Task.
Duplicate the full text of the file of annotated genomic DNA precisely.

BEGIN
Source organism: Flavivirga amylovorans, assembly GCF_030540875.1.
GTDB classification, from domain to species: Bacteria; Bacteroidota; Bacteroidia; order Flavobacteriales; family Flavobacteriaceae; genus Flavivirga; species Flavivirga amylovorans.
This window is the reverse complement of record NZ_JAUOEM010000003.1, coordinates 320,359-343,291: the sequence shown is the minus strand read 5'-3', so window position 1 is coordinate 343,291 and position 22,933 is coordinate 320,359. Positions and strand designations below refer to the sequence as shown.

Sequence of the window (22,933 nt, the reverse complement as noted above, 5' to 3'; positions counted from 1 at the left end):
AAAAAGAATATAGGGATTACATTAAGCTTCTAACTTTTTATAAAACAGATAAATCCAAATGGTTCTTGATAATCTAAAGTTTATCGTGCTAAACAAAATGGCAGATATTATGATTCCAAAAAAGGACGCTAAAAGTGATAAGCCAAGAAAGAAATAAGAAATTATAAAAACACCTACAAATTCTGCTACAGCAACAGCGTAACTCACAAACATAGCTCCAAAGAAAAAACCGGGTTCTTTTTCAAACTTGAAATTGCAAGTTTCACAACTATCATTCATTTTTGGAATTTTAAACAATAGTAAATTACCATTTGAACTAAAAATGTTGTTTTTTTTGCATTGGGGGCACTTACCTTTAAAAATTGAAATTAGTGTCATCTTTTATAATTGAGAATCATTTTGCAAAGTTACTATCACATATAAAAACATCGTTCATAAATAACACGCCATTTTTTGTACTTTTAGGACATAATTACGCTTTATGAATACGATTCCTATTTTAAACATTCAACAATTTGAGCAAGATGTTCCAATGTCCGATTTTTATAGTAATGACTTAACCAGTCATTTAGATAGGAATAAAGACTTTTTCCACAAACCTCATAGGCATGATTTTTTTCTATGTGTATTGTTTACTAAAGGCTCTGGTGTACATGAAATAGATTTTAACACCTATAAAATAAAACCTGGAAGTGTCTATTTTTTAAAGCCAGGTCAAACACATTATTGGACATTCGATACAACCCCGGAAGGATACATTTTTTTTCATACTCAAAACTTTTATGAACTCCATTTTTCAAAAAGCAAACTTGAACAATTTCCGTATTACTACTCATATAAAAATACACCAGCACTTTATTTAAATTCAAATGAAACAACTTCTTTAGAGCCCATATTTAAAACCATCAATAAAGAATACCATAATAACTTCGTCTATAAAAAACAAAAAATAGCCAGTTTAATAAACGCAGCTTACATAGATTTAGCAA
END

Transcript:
Source organism: Flavivirga amylovorans, assembly GCF_030540875.1.
GTDB classification, from domain to species: Bacteria; Bacteroidota; Bacteroidia; order Flavobacteriales; family Flavobacteriaceae; genus Flavivirga; species Flavivirga amylovorans.
This window is the reverse complement of record NZ_JAUOEM010000003.1, coordinates 320,359-343,291: the sequence shown is the minus strand read 5'-3', so window position 1 is coordinate 343,291 and position 22,933 is coordinate 320,359. Positions and strand designations below refer to the sequence as shown.

Sequence of the window (22,933 nt, the reverse complement as noted above, 5' to 3'; positions counted from 1 at the left end):
AAAAAGAATATAGGGATTACATTAAGCTTCTAACTTTTTATAAAACAGATAAATCCAAATGGTTCTTGATAATCTAAAGTTTATCGTGCTAAACAAAATGGCAGATATTATGATTCCAAAAAAGGACGCTAAAAGTGATAAGCCAAGAAAGAAATAAGAAATTATAAAAACACCTACAAATTCTGCTACAGCAACAGCGTAACTCACAAACATAGCTCCAAAGAAAAAACCGGGTTCTTTTTCAAACTTGAAATTGCAAGTTTCACAACTATCATTCATTTTTGGAATTTTAAACAATAGTAAATTACCATTTGAACTAAAAATGTTGTTTTTTTTGCATTGGGGGCACTTACCTTTAAAAATTGAAATTAGTGTCATCTTTTATAATTGAGAATCATTTTGCAAAGTTACTATCACATATAAAAACATCGTTCATAAATAACACGCCATTTTTTGTACTTTTAGGACATAATTACGCTTTATGAATACGATTCCTATTTTAAACATTCAACAATTTGAGCAAGATGTTCCAATGTCCGATTTTTATAGTAATGACTTAACCAGTCATTTAGATAGGAATAAAGACTTTTTCCACAAACCTCATAGGCATGATTTTTTTCTATGTGTATTGTTTACTAAAGGCTCTGGTGTACATGAAATAGATTTTAACACCTATAAAATAAAACCTGGAAGTGTCTATTTTTTAAAGCCAGGTCAAACACATTATTGGACATTCGATACAACCCCGGAAGGATACATTTTTTTTCATACTCAAAACTTTTATGAACTCCATTTTTCAAAAAGCAAACTTGAACAATTTCCGTATTACTACTCATATAAAAATACACCAGCACTTTATTTAAATTCAAATGAAACAACTTCTTTAGAGCCCATATTTAAAACCATCAATAAAGAATACCATAATAACTTCGTCTATAAAAAACAAAAAATAGCCAGTTTAATAAACGCAGCTTACATAGATTTAGCAA